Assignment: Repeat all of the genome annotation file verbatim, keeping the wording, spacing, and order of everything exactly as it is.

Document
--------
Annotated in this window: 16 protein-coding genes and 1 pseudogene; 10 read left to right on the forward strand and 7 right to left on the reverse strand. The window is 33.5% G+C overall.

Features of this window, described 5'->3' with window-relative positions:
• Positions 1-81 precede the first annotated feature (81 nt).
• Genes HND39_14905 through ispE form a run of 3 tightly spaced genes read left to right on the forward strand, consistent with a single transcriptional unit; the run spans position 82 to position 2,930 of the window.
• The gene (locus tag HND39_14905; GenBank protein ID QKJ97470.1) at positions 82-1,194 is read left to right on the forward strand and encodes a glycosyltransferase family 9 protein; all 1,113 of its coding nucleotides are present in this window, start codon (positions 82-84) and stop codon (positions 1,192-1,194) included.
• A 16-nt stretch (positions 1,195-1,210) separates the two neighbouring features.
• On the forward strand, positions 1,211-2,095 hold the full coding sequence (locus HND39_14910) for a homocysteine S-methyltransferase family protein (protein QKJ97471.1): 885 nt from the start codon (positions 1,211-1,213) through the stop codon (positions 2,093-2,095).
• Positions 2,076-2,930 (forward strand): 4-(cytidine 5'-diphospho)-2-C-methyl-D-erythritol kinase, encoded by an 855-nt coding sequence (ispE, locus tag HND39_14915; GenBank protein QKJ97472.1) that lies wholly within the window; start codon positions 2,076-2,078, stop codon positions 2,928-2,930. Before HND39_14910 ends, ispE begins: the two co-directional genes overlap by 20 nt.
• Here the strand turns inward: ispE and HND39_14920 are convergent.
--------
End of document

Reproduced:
Annotated in this window: 16 protein-coding genes and 1 pseudogene; 10 read left to right on the forward strand and 7 right to left on the reverse strand. The window is 33.5% G+C overall.

Features of this window, described 5'->3' with window-relative positions:
• Positions 1-81 precede the first annotated feature (81 nt).
• Genes HND39_14905 through ispE form a run of 3 tightly spaced genes read left to right on the forward strand, consistent with a single transcriptional unit; the run spans position 82 to position 2,930 of the window.
• The gene (locus tag HND39_14905; GenBank protein ID QKJ97470.1) at positions 82-1,194 is read left to right on the forward strand and encodes a glycosyltransferase family 9 protein; all 1,113 of its coding nucleotides are present in this window, start codon (positions 82-84) and stop codon (positions 1,192-1,194) included.
• A 16-nt stretch (positions 1,195-1,210) separates the two neighbouring features.
• On the forward strand, positions 1,211-2,095 hold the full coding sequence (locus HND39_14910) for a homocysteine S-methyltransferase family protein (protein QKJ97471.1): 885 nt from the start codon (positions 1,211-1,213) through the stop codon (positions 2,093-2,095).
• Positions 2,076-2,930 (forward strand): 4-(cytidine 5'-diphospho)-2-C-methyl-D-erythritol kinase, encoded by an 855-nt coding sequence (ispE, locus tag HND39_14915; GenBank protein QKJ97472.1) that lies wholly within the window; start codon positions 2,076-2,078, stop codon positions 2,928-2,930. Before HND39_14910 ends, ispE begins: the two co-directional genes overlap by 20 nt.
• Here the strand turns inward: ispE and HND39_14920 are convergent.